This is actually a new way for me to report that I’m back on the Whole30.  You know when you’re just not feeling that great, and you know that your diet is to blame? That’s when I knew that the Whole30 needs to be more than a sporadic plunge every now and again.  3 weeks into the first month now. I’ve decided that I can step off it for no more than a week each month.  Since I have mini vacations this month and next, I can plan to eat “whatever” (more likely drink “whatever”) while I am away, but then come back and do what’s really right for me.

mustard

I now have a new appreciation for different flavors, and a somewhat limited condiment selection as many of them contain sugar, so mustard has moved rapidly up the list. It’s tart, vinegary, fresh, and has no bad ingredients.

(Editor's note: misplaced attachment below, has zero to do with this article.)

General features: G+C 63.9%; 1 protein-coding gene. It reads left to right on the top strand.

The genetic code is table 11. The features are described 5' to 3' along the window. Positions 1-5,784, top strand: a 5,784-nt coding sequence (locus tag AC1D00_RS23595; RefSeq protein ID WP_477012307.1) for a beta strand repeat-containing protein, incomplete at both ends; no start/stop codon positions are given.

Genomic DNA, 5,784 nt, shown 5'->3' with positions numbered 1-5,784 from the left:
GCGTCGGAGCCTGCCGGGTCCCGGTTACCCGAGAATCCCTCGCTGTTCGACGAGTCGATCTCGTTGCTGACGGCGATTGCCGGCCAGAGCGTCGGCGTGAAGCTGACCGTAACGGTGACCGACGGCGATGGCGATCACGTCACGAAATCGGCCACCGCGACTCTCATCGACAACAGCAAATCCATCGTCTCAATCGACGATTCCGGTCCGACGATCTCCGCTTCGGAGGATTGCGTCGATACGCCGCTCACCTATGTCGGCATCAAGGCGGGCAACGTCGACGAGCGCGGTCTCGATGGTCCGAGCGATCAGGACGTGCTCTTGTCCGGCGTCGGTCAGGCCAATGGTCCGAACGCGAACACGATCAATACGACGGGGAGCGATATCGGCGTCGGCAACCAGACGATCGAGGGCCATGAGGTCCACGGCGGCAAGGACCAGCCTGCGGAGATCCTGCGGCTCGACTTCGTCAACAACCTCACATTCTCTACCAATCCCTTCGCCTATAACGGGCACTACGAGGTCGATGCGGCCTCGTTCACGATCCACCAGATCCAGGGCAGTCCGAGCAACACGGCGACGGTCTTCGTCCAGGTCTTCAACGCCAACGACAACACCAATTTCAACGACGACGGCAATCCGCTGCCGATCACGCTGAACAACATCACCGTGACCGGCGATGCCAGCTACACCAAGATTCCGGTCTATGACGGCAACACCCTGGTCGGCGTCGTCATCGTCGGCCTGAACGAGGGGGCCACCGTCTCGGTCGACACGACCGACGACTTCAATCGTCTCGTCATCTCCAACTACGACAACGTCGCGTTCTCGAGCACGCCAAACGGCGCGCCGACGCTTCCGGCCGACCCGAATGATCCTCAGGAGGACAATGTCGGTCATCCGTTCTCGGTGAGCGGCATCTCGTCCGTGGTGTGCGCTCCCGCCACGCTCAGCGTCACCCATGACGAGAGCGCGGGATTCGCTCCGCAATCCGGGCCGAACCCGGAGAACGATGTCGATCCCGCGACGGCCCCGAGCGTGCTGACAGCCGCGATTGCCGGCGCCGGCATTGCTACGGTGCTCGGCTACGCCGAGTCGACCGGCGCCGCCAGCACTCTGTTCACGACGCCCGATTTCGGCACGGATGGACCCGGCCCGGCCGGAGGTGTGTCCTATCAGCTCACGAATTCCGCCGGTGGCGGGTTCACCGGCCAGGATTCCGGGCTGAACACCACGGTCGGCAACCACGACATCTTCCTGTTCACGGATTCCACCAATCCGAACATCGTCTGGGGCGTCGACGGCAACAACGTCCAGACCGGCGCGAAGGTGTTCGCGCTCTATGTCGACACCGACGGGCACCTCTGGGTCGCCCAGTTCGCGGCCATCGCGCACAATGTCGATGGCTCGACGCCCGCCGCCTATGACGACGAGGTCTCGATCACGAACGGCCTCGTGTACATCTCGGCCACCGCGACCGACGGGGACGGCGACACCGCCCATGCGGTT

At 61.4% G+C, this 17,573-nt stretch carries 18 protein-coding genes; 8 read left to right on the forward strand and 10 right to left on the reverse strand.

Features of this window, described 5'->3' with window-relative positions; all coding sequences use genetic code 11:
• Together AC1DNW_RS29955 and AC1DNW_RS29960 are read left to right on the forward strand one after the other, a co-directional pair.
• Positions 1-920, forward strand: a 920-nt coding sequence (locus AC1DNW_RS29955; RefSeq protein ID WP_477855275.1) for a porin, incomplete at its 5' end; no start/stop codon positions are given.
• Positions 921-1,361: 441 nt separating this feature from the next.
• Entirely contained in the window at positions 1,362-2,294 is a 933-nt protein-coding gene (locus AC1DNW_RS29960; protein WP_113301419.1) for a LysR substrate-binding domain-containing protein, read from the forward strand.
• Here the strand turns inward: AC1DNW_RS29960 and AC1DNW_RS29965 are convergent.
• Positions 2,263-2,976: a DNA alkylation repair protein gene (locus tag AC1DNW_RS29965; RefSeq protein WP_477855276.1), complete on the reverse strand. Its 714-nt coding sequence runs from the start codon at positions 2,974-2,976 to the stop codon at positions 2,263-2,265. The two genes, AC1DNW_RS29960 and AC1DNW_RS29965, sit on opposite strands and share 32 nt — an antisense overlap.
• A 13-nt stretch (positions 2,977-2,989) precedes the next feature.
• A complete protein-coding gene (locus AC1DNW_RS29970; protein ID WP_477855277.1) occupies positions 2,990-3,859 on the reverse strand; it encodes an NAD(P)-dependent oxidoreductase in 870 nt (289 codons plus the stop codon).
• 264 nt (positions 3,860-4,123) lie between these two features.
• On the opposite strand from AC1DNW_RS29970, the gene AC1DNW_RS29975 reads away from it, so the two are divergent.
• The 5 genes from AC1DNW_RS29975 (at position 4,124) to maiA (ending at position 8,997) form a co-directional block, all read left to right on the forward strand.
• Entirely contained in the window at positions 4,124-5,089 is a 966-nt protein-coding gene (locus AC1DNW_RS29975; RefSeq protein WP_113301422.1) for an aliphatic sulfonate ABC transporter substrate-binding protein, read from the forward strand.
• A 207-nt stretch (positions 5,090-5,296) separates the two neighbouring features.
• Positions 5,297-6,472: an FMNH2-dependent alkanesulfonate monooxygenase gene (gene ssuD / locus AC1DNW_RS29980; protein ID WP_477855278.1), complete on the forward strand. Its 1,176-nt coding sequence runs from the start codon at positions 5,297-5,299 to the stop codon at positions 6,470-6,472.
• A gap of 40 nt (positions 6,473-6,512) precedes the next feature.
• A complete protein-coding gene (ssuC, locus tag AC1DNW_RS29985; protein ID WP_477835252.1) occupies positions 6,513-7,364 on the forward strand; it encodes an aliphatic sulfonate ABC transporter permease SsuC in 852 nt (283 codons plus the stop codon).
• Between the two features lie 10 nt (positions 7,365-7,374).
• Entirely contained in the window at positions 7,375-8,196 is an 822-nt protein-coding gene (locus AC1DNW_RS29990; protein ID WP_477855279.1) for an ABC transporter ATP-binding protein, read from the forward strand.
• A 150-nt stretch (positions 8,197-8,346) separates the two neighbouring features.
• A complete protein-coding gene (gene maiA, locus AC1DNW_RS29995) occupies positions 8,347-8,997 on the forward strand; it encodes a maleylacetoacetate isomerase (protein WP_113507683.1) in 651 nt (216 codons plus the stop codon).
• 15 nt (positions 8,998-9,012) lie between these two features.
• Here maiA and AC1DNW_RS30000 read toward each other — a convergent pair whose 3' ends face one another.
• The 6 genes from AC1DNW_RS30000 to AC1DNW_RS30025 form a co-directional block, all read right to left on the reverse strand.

Mustard

Now you know I usually go for the organic, but Heinz had better graphics!  Also interesting to note that the mustard brand is part of the ketchup line. Go figure!

The truth:

mustard

The Results

After two days of being back on the Whole30, I checked a previous post to see if I was on track:

  • Sleeping better – check
  • I feel the need to move around – check
  • Clear thinking. Focused. Get things done quickly.  – check
  • Thirsty. – check
  • Cravings. None. – check
  • My skin is brighter.  – check
  • Energy Level. Up.  – check
  • More decisive. – check – and more self-assured.
  • My fingernails are stronger.  – check
  • My stomach is not bloated. – check
  • BOREDOM. – NO!!!!!! My mind is running amuck with energy.  This did not happen before. Now, I am coming up with ideas right and left, waking up in the middle of the night to write them down, moving forward on them the next day, and beyond. This is craziness.  Is this how it’s supposed to be?  I am actually getting tired from all this excitement! and waking up from thinking too much.

Okay, okay, one should not complain about being too alert.  It’s just so odd for me.

New Habits